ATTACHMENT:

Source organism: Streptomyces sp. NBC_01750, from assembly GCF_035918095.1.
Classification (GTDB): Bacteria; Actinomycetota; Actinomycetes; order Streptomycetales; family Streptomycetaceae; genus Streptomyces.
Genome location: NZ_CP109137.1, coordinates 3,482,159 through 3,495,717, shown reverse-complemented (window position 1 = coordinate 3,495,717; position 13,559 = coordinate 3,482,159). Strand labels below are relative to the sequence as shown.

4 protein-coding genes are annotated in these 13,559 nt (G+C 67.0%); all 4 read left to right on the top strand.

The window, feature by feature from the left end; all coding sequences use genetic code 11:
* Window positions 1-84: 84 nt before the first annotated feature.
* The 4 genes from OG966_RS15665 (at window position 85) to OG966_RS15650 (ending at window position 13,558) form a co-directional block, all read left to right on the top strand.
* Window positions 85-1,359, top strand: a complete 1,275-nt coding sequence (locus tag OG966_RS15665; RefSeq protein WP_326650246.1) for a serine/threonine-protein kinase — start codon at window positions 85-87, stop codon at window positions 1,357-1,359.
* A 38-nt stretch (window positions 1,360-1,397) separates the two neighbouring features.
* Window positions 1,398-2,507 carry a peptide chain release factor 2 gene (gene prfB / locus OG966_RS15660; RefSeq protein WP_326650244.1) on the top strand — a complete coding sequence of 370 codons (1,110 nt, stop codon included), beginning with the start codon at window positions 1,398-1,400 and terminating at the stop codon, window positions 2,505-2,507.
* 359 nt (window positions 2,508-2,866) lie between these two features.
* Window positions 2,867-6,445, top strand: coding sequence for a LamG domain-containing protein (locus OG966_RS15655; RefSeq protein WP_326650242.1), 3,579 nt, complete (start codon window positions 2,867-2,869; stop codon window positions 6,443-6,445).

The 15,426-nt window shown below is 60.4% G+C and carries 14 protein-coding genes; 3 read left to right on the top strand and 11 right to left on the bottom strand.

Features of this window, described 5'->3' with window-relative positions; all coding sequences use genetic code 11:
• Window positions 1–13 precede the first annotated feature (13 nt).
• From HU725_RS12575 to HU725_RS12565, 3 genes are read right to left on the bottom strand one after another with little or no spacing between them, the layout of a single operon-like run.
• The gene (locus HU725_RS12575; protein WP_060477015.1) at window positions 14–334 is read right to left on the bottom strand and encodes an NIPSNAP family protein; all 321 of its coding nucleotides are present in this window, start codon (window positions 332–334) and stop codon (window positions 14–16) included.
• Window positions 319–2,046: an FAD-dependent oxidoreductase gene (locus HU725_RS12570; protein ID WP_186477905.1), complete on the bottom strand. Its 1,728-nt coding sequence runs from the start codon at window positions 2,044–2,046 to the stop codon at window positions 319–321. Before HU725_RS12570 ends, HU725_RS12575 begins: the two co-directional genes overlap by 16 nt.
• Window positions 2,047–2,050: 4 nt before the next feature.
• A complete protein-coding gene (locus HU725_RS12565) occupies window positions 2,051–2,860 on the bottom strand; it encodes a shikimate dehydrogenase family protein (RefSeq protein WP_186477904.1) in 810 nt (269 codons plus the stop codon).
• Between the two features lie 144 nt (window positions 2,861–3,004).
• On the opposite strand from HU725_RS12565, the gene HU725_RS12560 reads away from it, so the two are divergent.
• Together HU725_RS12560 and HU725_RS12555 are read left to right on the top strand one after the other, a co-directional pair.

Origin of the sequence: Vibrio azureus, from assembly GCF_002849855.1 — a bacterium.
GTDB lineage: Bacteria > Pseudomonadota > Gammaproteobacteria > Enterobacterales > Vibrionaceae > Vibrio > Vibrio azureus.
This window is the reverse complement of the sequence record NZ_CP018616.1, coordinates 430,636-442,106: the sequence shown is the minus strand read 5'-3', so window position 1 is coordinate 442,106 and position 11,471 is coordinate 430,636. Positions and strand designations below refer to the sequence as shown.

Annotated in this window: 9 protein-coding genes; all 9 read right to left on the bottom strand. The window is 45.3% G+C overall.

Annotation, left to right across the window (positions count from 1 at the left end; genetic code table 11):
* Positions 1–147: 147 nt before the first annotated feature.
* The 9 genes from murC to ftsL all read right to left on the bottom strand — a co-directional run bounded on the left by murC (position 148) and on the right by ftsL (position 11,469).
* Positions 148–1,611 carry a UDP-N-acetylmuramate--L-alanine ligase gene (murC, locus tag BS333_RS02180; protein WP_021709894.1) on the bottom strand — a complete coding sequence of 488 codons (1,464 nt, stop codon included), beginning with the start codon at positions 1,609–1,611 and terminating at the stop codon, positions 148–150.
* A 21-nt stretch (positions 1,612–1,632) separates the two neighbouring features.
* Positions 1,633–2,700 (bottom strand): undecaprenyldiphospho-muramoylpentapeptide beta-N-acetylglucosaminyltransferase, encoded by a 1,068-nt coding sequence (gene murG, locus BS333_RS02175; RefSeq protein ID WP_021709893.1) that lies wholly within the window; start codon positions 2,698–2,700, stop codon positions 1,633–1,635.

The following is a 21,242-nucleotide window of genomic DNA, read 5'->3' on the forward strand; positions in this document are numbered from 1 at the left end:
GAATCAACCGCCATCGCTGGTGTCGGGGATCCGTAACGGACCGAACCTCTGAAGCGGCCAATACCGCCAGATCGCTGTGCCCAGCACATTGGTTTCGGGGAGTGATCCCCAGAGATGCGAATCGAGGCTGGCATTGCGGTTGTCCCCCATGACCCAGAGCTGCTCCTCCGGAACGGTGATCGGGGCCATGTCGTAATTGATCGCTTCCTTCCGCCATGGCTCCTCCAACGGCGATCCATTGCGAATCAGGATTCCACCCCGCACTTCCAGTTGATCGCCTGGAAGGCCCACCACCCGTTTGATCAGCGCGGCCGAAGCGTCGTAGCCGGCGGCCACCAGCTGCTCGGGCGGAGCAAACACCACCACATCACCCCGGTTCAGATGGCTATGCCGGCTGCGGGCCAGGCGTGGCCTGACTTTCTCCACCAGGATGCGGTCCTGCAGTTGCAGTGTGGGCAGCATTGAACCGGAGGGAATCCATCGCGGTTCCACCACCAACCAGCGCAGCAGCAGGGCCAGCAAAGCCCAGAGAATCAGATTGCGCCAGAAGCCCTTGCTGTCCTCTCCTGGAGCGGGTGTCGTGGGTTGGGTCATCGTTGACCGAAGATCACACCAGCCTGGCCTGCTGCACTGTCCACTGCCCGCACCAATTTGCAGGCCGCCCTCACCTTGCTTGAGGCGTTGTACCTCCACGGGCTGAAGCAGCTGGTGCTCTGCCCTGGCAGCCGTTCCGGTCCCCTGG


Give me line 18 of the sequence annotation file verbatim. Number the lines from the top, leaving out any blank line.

• Window positions 319–2,046: an FAD-dependent oxidoreductase gene (locus HU725_RS12570; protein ID WP_186477905.1), complete on the bottom strand. Its 1,728-nt coding sequence runs from the start codon at window positions 2,044–2,046 to the stop codon at window positions 319–321. Before HU725_RS12570 ends, HU725_RS12575 begins: the two co-directional genes overlap by 16 nt.